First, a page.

Of the many powers mothers wield, few are more extraordinary than the power to nudge a child's health prospects in one direction or another simply by having incubated that child in her womb. Research is uncovering more and more instances in which a pregnant woman's own health issues powerfully influence those of her child. A new study demonstrates this is especially true of her weight status, and shows that weight-loss surgery can change the picture dramatically.
Research has already shown that the children that obese women bear before and after they have undergone bariatric surgery are different from each other. Compared with their peers born to obese women, children born to mothers following weight-loss surgery are significantly less likely to be obese. They have healthier blood pressure, lipid profiles and metabolic function.
A new study, published this week in the journal Proceedings of the National Academy of Sciences (PNAS), makes clear that weight-loss surgery does much more than change the example a mother sets for her child, or the consumption patterns she passes on at the high chair and the dinner table. Looking at groups of siblings -- children born to the same woman before and after she has undergone weight-loss surgery -- Canadian researchers found significant differences in the way genes influencing weight, metabolic function and inflammation express themselves.
The phenomenon is called "fetal programming." A woman's nutrition, her stress levels, her exposure to toxic pollutants and her own health status can bend a baby's genetic make-up not by changing the code, but by tweaking the way those genes carry out their program.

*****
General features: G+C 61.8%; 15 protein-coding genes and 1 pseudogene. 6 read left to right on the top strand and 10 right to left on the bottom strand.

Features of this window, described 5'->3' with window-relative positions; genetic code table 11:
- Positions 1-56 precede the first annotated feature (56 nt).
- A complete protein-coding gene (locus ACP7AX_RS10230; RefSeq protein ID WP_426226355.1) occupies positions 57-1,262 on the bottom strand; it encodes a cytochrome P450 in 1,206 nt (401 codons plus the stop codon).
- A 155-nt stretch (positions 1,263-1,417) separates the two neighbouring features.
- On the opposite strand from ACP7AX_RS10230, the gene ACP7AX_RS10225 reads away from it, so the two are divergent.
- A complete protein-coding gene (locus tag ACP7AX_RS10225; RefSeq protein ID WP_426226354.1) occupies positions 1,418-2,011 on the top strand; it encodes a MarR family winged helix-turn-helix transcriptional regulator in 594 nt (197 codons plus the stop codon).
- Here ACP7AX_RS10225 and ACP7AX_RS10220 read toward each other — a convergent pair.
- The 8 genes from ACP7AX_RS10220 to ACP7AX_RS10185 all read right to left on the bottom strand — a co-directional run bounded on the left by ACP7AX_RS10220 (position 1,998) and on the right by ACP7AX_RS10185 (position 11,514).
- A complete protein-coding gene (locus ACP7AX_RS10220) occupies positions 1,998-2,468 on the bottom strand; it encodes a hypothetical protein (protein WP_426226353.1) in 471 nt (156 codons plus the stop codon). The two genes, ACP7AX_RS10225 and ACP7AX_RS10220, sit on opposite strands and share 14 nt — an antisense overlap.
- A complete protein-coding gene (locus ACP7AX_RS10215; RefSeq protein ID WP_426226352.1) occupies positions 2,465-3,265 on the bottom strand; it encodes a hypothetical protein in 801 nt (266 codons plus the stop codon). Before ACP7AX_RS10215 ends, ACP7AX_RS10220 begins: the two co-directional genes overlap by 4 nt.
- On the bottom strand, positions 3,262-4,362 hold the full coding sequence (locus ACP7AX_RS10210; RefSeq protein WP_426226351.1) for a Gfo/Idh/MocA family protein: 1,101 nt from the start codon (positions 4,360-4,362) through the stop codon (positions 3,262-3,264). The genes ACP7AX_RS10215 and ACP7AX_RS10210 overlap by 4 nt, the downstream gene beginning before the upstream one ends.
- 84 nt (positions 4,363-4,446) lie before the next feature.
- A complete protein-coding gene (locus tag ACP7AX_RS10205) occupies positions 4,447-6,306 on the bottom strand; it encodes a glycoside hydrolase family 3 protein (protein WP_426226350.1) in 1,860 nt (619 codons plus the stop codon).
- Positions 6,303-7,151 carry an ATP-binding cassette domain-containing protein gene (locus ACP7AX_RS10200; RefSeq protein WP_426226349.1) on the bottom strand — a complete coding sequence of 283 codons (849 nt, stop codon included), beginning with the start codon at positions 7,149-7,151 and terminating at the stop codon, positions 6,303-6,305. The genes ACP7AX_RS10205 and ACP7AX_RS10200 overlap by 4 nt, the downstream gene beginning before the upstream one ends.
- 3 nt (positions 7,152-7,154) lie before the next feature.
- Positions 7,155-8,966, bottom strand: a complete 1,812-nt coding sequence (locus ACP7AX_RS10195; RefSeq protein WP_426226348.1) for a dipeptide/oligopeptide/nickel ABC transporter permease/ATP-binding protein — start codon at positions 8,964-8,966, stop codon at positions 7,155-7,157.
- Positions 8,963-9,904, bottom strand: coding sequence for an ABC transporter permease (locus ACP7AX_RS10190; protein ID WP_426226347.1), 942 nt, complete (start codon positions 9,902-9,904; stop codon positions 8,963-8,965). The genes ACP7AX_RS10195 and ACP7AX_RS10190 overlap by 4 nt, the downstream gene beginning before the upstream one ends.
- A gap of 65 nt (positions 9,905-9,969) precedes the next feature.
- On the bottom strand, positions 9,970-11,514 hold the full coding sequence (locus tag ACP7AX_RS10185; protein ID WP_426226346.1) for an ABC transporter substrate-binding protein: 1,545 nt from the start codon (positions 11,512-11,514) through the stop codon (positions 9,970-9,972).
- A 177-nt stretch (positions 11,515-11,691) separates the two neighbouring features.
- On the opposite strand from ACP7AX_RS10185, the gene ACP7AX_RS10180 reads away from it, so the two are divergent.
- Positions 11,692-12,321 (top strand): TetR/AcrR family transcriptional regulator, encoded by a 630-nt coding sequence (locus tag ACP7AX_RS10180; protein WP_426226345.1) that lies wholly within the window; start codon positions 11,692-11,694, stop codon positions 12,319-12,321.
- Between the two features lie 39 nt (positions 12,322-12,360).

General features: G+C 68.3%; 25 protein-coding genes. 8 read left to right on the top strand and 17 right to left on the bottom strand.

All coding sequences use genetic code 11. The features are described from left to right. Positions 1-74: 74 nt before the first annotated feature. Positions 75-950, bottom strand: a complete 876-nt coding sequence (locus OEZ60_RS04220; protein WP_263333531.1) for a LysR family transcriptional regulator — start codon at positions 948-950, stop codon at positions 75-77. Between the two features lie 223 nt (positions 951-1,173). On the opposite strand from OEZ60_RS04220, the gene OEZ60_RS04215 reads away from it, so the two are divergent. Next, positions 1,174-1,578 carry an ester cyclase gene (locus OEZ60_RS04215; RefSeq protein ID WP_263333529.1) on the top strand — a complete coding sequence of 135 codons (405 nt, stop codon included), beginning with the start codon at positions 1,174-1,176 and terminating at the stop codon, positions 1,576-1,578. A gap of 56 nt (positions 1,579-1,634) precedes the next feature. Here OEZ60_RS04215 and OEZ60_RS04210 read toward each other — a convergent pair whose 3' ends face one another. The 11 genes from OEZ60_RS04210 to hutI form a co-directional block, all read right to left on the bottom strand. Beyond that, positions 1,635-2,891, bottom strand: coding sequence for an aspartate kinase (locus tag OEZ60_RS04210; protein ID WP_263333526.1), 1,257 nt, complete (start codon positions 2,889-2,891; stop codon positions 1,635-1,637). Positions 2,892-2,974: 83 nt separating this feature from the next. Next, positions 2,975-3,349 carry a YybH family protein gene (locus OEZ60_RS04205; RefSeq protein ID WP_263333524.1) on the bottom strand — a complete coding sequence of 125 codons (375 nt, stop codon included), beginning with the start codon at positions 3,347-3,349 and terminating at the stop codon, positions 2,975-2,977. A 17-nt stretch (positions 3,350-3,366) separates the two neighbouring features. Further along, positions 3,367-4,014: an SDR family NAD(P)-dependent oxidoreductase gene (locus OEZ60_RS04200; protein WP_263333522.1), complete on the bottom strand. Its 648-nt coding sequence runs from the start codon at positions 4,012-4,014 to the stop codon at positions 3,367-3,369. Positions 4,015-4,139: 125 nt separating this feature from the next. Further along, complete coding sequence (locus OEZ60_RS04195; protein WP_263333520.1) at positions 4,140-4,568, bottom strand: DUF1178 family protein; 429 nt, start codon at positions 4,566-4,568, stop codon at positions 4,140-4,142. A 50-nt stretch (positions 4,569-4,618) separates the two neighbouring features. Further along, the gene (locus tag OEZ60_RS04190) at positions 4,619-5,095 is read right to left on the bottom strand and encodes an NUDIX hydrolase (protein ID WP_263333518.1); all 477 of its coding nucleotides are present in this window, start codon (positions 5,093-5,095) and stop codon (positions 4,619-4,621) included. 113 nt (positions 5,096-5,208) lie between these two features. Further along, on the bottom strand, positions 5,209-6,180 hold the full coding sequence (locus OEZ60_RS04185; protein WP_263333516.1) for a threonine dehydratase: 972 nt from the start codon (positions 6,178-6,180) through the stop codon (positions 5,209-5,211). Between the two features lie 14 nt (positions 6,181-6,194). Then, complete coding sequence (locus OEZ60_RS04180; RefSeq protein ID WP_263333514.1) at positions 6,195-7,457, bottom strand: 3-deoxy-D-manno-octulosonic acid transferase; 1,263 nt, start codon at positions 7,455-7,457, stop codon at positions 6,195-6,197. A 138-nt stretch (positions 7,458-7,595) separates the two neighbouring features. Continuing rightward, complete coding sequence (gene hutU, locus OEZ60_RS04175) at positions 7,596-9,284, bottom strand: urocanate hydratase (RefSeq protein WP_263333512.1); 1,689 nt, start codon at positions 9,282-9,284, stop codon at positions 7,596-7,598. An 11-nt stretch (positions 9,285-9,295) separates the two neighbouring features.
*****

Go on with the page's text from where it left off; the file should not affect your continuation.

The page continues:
The researchers rounded up 20 mothers who had undergone gastric bypass surgery, and 50 of the womens' children became their subjects. Half of the subjects were born before their mother's surgery and half were born after. The average age of the kids born to heavier mothers was almost 15 years old; the children born after their mothers' surgeries were just short of 10 years old on average.
The researchers combed through the two groups' genes to look for differences in methylation, the tiny groups of chemicals that piggyback on DNA molecules and in myriad ways, influence how that DNA is expressed. They found 5,698 genes that showed distinctly different patterns of methylation between the two groups. Those differentially methylated genes were overwhelmingly involved in insulin sensitivity and glucose regulation (processes that run amok in those with type 2 diabetes) and in inflammatory processes (a hallmark of cardiovascular diseases, auto-immune disorders and disorders of the musculo-skeletal system and gastro-intestinal tract).
The findings suggest that a woman who goes into a pregnancy extremely obese is doing more than passing on genes that predispose her child to obesity and the health effects commonly associated with it; she may also be passing on the code that inclines those genes to behave in unhealthy ways. But maternal obesity does not set that code in stone; if reversed, as it was for these women by bariatric surgery, the chemicals that direct genetic expression may well become a force for good health.